Mrs Zainab Ahmed The Minister of Finance, Budget and National Planning, says the Federal Government will do away with petroleum subsidy by June 2023.Ahmed said this on Tuesday in Abuja, during a press conference to mark the end of the 28th National Economic Summit (NES). The News Agency of Nigeria (NAN) reports that fuel subsidy gulped N2.565 trillion between January and August 2022. Also, in the Medium-Term Expenditure Framework, the Federal Government proposed to spend N3.3 trillion on fuel subsidy between January and June 2023. Removal of fuel subsidy is part of the Federal Government’s medium-term plan in the budget says Ahmed. She, however, said that the challenge is how to go about removing the subsidy.
“First, we have to engage. We have already engaged with the states and the public before it was approved as part of the medium-term plan.
“We have to do it by systematically informing the citizens about the size and the quantum of the fuel subsidy. “We also have to educate them about the opportunity cost of what we are unable to do because of the fuel subsidy,” she said. According to the minister, the fuel subsidy, in addition to budget deficit, is putting enormous pressure on the “fiscals”.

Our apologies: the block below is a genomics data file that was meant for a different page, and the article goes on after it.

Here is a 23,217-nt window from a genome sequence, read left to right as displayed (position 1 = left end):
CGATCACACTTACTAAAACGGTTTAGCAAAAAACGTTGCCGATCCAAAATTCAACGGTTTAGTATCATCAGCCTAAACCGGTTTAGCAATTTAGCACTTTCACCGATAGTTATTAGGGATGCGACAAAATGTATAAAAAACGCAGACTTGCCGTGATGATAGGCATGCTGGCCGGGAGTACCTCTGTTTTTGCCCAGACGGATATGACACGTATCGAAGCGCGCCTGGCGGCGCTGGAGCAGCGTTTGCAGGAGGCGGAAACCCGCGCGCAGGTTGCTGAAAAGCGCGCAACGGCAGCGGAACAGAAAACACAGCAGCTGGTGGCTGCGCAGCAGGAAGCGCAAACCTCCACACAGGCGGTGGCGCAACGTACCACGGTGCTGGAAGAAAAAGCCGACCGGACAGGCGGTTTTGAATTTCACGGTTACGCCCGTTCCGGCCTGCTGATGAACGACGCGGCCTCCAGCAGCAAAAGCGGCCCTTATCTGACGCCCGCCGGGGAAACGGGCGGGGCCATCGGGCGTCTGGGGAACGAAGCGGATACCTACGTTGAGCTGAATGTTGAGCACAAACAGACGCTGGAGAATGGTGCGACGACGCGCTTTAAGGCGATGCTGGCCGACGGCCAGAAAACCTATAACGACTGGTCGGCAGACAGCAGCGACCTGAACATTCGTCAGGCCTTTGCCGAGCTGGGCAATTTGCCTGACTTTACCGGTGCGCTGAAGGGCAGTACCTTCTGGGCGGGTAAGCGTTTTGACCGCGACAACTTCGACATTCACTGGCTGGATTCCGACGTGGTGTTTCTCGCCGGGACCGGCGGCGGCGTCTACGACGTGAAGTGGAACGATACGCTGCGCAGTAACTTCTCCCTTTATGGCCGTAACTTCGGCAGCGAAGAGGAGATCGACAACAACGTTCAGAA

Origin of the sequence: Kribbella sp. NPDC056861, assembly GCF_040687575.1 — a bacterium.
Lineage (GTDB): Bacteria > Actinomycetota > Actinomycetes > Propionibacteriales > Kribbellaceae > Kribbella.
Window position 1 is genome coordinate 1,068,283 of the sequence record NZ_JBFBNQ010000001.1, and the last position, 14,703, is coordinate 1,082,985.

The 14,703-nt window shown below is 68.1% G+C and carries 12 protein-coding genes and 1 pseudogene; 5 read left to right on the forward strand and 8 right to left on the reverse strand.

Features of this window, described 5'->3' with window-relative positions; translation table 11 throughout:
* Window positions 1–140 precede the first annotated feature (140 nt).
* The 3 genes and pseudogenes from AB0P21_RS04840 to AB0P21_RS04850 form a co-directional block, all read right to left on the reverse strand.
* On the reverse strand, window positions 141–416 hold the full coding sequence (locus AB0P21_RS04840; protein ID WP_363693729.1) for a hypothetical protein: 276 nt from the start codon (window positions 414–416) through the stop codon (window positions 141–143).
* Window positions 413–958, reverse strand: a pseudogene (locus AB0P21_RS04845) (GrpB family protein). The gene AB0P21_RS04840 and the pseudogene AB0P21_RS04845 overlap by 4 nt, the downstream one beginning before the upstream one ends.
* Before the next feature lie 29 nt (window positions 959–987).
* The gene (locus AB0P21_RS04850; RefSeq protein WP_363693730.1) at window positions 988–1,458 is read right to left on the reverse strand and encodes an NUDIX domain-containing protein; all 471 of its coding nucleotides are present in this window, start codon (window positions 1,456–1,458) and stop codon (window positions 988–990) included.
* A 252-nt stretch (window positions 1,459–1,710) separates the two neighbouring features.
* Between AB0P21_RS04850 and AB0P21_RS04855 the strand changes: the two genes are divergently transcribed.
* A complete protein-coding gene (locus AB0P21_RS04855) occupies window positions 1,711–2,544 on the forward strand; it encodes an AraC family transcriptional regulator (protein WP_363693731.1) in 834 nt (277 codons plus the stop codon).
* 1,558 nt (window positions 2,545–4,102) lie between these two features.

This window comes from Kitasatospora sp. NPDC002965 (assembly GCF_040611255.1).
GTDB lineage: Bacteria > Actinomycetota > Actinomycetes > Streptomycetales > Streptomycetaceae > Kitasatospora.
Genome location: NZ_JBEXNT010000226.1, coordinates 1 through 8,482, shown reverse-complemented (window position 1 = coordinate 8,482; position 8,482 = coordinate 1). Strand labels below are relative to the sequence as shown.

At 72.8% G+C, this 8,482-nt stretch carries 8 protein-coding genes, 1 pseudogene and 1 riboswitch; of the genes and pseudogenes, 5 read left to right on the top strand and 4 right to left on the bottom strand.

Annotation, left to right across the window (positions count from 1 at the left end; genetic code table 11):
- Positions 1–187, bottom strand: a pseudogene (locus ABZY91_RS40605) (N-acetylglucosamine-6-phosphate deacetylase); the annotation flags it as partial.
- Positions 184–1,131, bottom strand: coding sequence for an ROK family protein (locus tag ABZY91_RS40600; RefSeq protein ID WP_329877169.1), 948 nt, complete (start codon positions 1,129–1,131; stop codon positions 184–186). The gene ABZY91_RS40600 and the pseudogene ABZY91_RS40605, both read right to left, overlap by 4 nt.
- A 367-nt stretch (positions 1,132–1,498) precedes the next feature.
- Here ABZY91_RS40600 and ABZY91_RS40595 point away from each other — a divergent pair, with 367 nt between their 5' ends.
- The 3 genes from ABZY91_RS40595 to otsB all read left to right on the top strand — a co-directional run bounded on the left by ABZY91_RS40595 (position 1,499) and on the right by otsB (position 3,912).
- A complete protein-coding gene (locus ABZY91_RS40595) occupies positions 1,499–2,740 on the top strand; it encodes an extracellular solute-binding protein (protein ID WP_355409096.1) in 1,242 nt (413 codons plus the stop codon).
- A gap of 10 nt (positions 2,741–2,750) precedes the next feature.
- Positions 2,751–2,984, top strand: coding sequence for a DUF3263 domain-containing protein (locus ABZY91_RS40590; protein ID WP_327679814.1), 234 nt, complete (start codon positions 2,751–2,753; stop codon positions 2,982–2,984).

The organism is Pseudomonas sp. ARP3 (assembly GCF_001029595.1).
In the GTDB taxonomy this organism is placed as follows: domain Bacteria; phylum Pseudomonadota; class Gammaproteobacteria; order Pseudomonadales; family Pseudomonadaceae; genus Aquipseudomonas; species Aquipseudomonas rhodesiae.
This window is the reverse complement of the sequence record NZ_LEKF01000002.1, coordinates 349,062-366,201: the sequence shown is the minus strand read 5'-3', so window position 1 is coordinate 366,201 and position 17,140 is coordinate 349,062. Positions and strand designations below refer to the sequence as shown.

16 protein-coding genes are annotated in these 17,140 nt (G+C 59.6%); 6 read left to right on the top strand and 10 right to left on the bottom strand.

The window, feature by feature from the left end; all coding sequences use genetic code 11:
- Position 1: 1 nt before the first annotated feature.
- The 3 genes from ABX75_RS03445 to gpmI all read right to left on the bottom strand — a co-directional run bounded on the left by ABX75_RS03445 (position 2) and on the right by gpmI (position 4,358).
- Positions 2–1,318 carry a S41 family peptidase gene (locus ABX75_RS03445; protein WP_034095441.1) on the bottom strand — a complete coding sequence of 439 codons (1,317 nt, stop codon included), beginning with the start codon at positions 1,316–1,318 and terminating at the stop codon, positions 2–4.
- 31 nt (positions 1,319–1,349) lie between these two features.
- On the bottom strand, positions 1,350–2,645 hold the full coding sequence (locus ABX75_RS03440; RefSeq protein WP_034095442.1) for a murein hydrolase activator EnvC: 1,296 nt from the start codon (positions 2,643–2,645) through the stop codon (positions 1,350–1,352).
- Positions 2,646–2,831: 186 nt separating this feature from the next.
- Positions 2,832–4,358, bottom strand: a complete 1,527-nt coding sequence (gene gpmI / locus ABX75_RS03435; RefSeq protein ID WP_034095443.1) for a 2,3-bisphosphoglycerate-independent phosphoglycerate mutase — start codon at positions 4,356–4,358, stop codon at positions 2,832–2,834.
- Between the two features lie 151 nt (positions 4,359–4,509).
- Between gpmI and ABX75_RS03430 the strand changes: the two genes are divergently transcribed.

“It is not money that we have; it is money that we have to borrow to maintain the fuel subsidy.
“Some countries introduced subsidy during COVID-19, and because of the Russia-Ukraine conflict, but they are using their money to fund such subsidy. “In our case, we are borrowing to pay the subsidy; that is double jeopardy. It is something that has to stop “We are glad that majority of people in decision-making positions, including the political parties, have agreed that subsidy is not sustainable.
”The plan is, by June 2023, we must have completely exited subsidy, and it has to be a gradual process,” she said.
The Minister of State for Budget and National Planning, Mr Clem Agba, said that the National Development Plan (NDP), put together by the Federal Government, will help boost the economy.
Agba said that the NDP is designed to encourage improved private-sector participation.
“It is not a Federal Government plan, it is a national plan put together by the Federal Government, the state governments, the local governments and the private sector.“Together we identified the constraints that militate against the private sector from driving the economy.
“From the Federal Government side, we have started working on 18 laws. We realised that there are issues of multiplicity of taxes. “So, rather than encourage businesses to grow, we are stifling them, especially the Micro, Small and Medium Enterprises (MSMEs),” he said. Agba said that there are three different volumes of the NDP. According to him, the second volume deals with the prioritised programmes and projects, where about N350 trillion was identified as the requirement for capital investment. NAN reports that the NES is organised annually by the National Economic Summit Group (NESG). The NESG was formed in 1993 by a group of concerned private sector leaders representing key economic sectors, to proffer solutions to the country’s economic challenges. The theme of the 2022 summit was “2023 and beyond: Priorities for Shared Prosperity”.